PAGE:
We’ll start by learning why we need to stop chasing money to survive and how we can build a thriving business chasing our values instead. We go all-in for projects that make a positive impact on the world and their success is our mission.
And this is how our army at Never North will change the world.
Design at it’s core is about amplifying messages. When design visually aligns with the message people hear it becomes much more powerful. When it resonates movements form.
To change the way we do businesses we need to be transparent and share information with each other. In order to innovate faster we can’t start from square one, we need to understand what someone else is doing, see the problems, and do it better. Rinse and repeat.
The internet has changed the game. In 2006, just 6% of the world was online. In four short years it rose to 23% and by 2020 its projected to be around 65% 1 2. This means that at least 3 billion new people are going to be online in the next few years. This represents tens of trillions of dollars injected into the global market up for grabs.
Digital entrepreneurship is on the rise. More people are stepping out of the workforce 3 and starting their own businesses. The internet has removed the need for gatekeepers and people are starting to realize that it’s anybodies game. These are the people that have chosen themselves and they need designers who have chosen themselves too.
“Don’t ask what the world needs. Ask what makes you come alive, and go do it.
Because what the world needs is people who have come alive.”
― Howard Thurman –
There is plenty of work out there if you know where to look.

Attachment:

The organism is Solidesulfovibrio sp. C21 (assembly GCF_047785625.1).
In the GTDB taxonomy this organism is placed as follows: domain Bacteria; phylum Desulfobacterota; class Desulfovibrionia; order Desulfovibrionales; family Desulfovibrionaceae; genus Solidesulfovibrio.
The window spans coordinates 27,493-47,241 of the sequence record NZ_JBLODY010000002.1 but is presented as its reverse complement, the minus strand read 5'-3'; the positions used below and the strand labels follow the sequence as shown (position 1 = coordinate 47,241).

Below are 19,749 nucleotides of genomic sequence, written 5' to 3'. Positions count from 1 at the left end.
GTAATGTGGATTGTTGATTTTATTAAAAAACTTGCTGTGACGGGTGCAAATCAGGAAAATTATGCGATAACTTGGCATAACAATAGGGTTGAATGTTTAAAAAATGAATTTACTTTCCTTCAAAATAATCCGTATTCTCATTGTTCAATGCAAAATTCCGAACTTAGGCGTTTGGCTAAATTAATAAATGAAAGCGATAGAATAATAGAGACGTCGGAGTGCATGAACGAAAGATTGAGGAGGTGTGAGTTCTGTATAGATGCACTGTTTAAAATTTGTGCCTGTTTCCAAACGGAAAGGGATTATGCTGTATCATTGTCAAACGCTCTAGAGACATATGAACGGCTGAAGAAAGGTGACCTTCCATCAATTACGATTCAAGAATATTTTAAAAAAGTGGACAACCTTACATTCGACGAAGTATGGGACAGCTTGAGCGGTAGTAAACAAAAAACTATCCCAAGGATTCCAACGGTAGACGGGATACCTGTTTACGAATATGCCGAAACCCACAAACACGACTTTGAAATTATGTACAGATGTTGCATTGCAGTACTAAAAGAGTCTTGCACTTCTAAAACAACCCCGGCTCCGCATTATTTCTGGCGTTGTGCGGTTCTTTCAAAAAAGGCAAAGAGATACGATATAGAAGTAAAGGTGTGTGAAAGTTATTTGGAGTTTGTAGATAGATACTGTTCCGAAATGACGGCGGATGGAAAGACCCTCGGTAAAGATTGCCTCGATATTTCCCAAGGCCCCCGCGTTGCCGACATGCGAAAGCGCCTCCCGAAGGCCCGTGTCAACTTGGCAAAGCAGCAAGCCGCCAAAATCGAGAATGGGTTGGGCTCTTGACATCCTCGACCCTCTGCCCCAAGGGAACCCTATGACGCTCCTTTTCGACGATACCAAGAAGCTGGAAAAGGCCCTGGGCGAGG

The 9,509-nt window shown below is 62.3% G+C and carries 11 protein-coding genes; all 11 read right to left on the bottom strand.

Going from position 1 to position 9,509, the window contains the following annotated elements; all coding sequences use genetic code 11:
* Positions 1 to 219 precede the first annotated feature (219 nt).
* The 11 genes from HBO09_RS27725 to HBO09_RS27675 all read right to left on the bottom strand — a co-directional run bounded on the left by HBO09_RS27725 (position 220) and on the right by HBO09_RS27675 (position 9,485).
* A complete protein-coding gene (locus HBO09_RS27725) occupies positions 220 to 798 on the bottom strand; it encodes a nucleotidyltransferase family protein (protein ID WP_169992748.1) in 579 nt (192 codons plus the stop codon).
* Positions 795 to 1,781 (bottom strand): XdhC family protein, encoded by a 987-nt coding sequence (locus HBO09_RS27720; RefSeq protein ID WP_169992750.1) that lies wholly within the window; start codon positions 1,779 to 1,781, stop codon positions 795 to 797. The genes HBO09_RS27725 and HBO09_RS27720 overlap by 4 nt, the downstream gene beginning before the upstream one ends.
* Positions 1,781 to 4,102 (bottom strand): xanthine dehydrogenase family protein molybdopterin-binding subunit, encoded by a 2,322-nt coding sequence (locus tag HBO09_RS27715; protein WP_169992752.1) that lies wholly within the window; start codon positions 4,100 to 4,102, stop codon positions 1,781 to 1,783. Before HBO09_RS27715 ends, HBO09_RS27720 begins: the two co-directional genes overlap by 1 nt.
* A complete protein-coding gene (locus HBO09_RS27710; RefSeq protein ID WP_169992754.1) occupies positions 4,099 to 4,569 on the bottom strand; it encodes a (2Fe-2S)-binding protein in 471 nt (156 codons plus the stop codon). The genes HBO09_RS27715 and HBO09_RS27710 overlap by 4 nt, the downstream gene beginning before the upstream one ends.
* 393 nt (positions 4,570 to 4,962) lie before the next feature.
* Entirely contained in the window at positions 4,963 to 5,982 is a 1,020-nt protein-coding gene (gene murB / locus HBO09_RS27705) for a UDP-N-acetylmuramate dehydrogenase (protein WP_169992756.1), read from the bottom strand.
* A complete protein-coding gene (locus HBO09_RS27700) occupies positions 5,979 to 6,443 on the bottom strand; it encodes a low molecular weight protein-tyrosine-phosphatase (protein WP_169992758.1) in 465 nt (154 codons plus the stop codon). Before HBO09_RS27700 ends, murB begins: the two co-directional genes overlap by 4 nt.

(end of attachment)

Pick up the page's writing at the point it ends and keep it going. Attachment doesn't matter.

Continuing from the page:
I want to share every detail of my business, learnings, and strategy so you can use it to grow yours. As you grow your business, you’ll be able to land more and more dream projects, until that’s all you do.
This enables an army of freelancers to say HELL NO! to bullshit and FUCK YEAH! to the companies and people building a better future. The start of a movement.
Never North will design a better tomorrow.
Never North is for the bold and the brave who have chosen the path less taken. At Never North we don’t care where you are, only where you’re going.
Our audience is interested in growth. They want to expand their skillsets, run a better more profitable business, be involved in projects that excite and push them, and get more out of life. They have all kinds of dreams from traveling to crafting to niche hobbies.
They’ve got some experience under their belt, but art school didn’t prepare them for a freelance career. They struggle with finding clients, knowing what to charge, wearing a thousand hats, achieving work/life balance, organization, productivity, feast/famine cycle, marketing, and being alone.
The audience comes from all kinds of backgrounds and areas of the world, but the one thing they share is the desire to do great work, live a good life, and make a positive impact on the world around them.
Never North is targeting freelance designers that are ready to do the work and make shit happen for themselves. The ones who have or are willing to say, “yes” to their dream business and start living life with purpose. The ones who treat life as their greatest work of art.
For each project I create personas based on real people I want to target to help me speak to and visualize their user experience as I design. Names have been changed to protect the guilty.
Joe was a designer at a print shop doing what people at print shops do. He knew he could be so much more and was at this soul sucking job for so long he forgot how good it felt to be creative.
He has a beautiful wife and young son who he’s teaching to skate. He decided that he was too old to get his glory days at an ad agency and if he was ever going to make it, he was going to have to do it on his own. He enrolled in college to get his degree, but is considering abandoning it since he gets better results from online courses and it’s more cost effective. His dream is to move to Hawaii with his family and skate and surf in paradise while running his web design business. He’s been working towards that goal and should reach it in 18 months time.
Amber loves crafting, fire spinning, green living, and Burning Man. She dreams of travel, but can usually only afford to take one short trip per year. She’s hungry for more. She’s heavily involved in her community and loves gardening, eating healthy, and supporting sustainable practices.